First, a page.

Cooking can quickly become a nightmare for anyone trying to control their rosacea symptoms : finding the foods that won’t cause a rash is a real challenge. Not only finding triggering foods is challenging, finding the foods that will help your symptoms is even harder.
It seems that Extra Virgin Olive Oil has some great anti-inflammatory effects and as rosacea is an inflammatory disease, cooking with olive oil is a great way to help you with your symptoms. I’ve found that cooking with olive oil not only tastes great, but is also good for my skin : much better than cooking with butter for example.
For a little more details, here are the findings from a study in Nature:
A substance found in extra-virgin olive oil has anti-inflammatory effects similar to those of ibuprofen (Motrin, Advil), reports a study in Nature (2005; 437:45–6). The presence of anti-inflammatory activity in olive oil might help explain why its use has been linked to heart disease prevention and improvements in people with arthritis.
Oleocanthol, the substance isolated from extra-virgin olive oil, inhibited two enzymes involved in the process of inflammation (COX-1 and COX-2) but had no effect on a third inflammation-inducing enzyme (lipoxygenase). This pattern of activity is identical to that of ibuprofen. It is interesting that, while oleocanthol and ibuprofen do not have similar chemical structures, both of these compounds cause a strong stinging sensation in the throat.
It has long been suspected that olive oil inhibits inflammation. In a study of patients with rheumatoid arthritis, supplementing with about 4 teaspoons per day of olive oil for 12 weeks reduced pain and morning stiffness and improved laboratory measures of disease activity. Eating a Mediterranean diet, which is high in olive oil, has also been found to improve symptoms and reduce inflammation in people with rheumatoid arthritis. In another study, the combination of extra-virgin olive oil and fish oil was more effective than fish oil alone in the treatment of rheumatoid arthritis.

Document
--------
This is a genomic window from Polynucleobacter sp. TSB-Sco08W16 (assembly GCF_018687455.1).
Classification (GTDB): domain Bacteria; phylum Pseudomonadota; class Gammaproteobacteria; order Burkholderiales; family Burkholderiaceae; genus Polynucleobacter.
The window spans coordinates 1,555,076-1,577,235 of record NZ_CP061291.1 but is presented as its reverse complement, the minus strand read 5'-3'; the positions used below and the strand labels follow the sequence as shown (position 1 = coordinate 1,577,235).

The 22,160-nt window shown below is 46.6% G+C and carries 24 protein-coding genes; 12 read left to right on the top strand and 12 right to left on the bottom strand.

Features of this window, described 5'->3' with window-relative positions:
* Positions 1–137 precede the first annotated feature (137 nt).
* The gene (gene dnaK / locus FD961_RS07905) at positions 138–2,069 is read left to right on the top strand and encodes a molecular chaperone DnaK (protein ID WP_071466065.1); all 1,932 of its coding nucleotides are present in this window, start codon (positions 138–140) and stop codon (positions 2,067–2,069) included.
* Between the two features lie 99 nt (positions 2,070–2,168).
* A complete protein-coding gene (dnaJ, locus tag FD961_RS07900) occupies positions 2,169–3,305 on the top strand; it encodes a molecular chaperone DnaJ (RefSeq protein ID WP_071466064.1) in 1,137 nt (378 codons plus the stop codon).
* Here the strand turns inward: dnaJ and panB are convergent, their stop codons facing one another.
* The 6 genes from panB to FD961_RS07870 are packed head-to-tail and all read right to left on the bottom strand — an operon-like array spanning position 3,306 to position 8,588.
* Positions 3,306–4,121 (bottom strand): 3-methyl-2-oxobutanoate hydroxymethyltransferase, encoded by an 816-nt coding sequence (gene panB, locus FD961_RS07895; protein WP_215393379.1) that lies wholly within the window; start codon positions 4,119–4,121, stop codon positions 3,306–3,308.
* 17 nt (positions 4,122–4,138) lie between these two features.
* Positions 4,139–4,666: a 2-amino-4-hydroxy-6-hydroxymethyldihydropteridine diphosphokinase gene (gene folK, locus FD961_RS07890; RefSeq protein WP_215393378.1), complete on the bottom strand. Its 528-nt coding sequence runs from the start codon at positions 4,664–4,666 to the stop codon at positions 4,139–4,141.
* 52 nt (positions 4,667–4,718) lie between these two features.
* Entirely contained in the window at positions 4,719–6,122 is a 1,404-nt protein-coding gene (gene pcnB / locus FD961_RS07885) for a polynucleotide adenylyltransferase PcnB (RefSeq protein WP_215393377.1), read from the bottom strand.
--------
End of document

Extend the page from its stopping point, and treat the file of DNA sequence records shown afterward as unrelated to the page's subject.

Eating a Mediterranean diet also appears to reduce the risk of developing heart disease. Part of this protective effect may be due to other components of the Mediterranean diet, such as vegetables, fruits, and legumes. In addition, the high concentration of mono-unsaturated fatty acids in olive oil may be beneficial for the heart, as these compounds inhibit the heart-damaging oxidation of LDL (“bad”) cholesterol.
Inflammation also plays a key role in the development of hardening of the arteries (atherosclerosis); also, anti-inflammatory drugs such as aspirin are known to help prevent heart disease. Inhibition of inflammation may, therefore, be another mechanism by which olive oil helps prevent heart disease. Moreover, unlike aspirin and other anti-inflammatory drugs, olive oil does not damage the stomach or promote the development of peptic ulcers.